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Sept. 7, 2010

SELLING COUNTERFEIT CISCO PARTS TO BUREAU OF PRISONS MEANS OWNER OF SYREN TECHNOLOGY WILL NOW SPEND TIME THERE

(HOUSTON) – Robert Edman 30, formerly of Richmond, Texas, has been sentenced to 30 months in federal prison for selling counterfeit Cisco products to the Bureau of Prisons (BOP), United States Attorney José Angel Moreno announced today.

At a sentencing hearing this morning, United States District Judge Vanessa Gilmore sentenced Edman to the prison term and also ordered that he serve a three-year-term of supervised release upon his release from prison. Judge Gilmore held Edman responsible for a loss amount of $1,461,558 and in announcing the sentence stated that Edman’s conduct caused “immeasurable harm to Cisco’s brand name” and also harmed end users who thought they were obtaining genuine product. Edman pleaded guilty in September 2009 and will surrender to the Bureau of Prisons at a future date.

Cisco Systems is an American company that manufactures and sells computer hardware with an emphasis on hardware such as network cards that allows computers to network with other computers. According to public record in the case, Edman came to the attention of federal law enforcement in February 2006 when a customs officer at the Federal Express facility in Anchorage inspected a shipment from China addressed to Edman in Richmond. The shipment contained 1800 empty Cisco boxes and Cisco labels. In shipping counterfeit computer goods, it is a known practice to send the more valuable parts separately from the counterfeit packaging. That way, if the counterfeit packaging is discovered, as in this case, only that is seized and not the separately shipped, and more valuable, computer parts. Based on this inspection and other information, on Feb. 23, 2006, federal agents delivered a package of the empty Cisco boxes and labels to Edman and then executed a search warrant. Edman told agents he routinely purchased Cisco products from an individual in China who goes by the name “Tony.” Tony is a known trafficker in counterfeit Cisco parts. Bank records subsequently obtained during this investigation revealed Edman had wired Tony approximately $437,000.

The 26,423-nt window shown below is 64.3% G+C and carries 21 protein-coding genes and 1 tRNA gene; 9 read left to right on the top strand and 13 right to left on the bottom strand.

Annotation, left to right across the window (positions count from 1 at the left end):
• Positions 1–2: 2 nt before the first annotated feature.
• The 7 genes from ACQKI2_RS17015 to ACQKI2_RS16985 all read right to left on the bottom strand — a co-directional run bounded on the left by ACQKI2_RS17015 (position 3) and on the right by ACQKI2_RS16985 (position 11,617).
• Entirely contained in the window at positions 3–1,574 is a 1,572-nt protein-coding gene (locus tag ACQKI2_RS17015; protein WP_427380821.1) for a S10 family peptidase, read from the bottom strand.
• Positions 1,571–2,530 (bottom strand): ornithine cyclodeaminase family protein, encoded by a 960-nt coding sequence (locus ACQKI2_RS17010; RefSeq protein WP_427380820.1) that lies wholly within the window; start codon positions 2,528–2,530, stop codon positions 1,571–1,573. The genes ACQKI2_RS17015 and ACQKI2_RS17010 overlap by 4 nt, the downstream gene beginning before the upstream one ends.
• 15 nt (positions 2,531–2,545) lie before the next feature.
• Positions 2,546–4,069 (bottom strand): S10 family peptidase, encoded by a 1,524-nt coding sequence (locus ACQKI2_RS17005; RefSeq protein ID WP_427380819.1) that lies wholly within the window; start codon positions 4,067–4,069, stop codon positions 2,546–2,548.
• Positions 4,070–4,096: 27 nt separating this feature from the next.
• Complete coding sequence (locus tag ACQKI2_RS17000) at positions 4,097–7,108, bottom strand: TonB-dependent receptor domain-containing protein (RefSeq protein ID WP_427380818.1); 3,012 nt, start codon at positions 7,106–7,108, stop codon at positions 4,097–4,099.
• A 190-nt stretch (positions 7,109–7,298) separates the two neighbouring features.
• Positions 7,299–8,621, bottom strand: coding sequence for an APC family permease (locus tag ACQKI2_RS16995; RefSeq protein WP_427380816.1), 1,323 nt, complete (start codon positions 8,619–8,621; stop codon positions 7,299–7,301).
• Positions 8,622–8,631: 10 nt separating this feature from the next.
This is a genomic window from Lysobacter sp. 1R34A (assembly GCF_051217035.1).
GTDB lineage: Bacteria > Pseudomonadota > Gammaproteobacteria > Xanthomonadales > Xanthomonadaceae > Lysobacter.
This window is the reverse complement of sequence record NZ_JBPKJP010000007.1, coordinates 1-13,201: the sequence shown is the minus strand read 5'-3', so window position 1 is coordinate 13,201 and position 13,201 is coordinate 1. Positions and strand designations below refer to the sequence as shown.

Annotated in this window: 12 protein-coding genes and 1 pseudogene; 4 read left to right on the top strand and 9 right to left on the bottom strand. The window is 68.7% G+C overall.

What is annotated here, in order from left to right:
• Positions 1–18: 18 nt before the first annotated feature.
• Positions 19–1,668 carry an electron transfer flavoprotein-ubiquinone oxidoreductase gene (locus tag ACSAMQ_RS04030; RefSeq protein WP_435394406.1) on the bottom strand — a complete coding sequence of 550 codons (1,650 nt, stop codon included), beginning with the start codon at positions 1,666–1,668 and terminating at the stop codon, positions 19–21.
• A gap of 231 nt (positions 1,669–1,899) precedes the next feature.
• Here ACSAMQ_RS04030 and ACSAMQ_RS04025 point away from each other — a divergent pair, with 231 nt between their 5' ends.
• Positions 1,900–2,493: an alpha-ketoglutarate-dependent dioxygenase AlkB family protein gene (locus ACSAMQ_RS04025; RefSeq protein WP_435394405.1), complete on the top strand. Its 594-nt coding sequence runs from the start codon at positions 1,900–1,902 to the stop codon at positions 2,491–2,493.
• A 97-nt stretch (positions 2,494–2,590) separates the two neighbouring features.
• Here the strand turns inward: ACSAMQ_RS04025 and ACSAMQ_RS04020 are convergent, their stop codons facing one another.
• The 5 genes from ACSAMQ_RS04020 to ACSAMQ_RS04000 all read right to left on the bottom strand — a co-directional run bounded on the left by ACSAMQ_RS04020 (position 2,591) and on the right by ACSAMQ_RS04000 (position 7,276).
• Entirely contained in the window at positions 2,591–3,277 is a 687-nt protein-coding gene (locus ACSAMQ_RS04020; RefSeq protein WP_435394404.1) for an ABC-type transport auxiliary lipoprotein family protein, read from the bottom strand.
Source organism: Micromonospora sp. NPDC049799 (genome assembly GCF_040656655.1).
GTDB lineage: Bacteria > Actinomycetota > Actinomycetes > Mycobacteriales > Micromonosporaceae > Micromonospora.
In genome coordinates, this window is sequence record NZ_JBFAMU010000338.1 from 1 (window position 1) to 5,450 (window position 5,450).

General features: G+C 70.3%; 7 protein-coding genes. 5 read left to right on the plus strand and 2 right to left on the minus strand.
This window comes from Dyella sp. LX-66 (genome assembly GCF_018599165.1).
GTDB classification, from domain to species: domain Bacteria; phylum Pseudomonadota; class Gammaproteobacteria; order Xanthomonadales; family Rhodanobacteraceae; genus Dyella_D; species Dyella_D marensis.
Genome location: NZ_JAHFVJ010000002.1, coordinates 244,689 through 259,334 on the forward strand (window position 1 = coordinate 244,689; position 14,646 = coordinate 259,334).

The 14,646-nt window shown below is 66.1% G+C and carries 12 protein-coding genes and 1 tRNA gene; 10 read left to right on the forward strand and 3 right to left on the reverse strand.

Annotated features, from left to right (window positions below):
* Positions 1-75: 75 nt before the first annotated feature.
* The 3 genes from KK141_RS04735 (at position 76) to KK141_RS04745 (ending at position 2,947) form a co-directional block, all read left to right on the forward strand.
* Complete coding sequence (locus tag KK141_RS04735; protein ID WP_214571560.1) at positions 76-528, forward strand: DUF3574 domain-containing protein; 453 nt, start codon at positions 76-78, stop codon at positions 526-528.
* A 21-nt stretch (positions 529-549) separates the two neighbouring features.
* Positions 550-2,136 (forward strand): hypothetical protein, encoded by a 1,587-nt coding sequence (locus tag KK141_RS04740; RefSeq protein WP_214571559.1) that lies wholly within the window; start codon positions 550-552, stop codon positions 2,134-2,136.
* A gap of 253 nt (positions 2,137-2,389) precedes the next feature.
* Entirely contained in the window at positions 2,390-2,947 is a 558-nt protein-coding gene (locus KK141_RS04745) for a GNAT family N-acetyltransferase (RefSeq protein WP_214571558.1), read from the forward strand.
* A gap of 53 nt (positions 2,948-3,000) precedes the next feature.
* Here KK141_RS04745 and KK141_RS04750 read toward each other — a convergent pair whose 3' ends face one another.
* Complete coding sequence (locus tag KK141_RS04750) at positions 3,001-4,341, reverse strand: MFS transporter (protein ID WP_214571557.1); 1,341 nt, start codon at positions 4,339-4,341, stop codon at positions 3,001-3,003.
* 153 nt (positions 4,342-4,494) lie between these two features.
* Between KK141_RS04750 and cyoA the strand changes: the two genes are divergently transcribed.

Investigation further revealed Edman operated a business under the name Syren Technology and sold parts purporting to be genuine Cisco networking products either directly or through drop-shipping (a process in which an end user purchases products through a middleman who in turn filled the orders by purchasing the products from Syren) to various customers. Those customers included  the Marine Corps, Air Force, FBI, Federal Aviation Administration, Department of Energy, as well as defense contractors, universities, school districts and financial institutions. The count to which Edman pleaded guilty involved an August 2005 drop shipment of network cards to BOP. After the launch of the criminal investigation, the BOP was able to retrieve some of these network cards and Cisco engineers confirmed the cards were counterfeit.

The case was investigated by Immigration and Customs Enforcement Homeland Security Investigations with assistance from Customs and Border Protection and Cisco and prosecuted by Assistant United States Attorney Gregg Costa.

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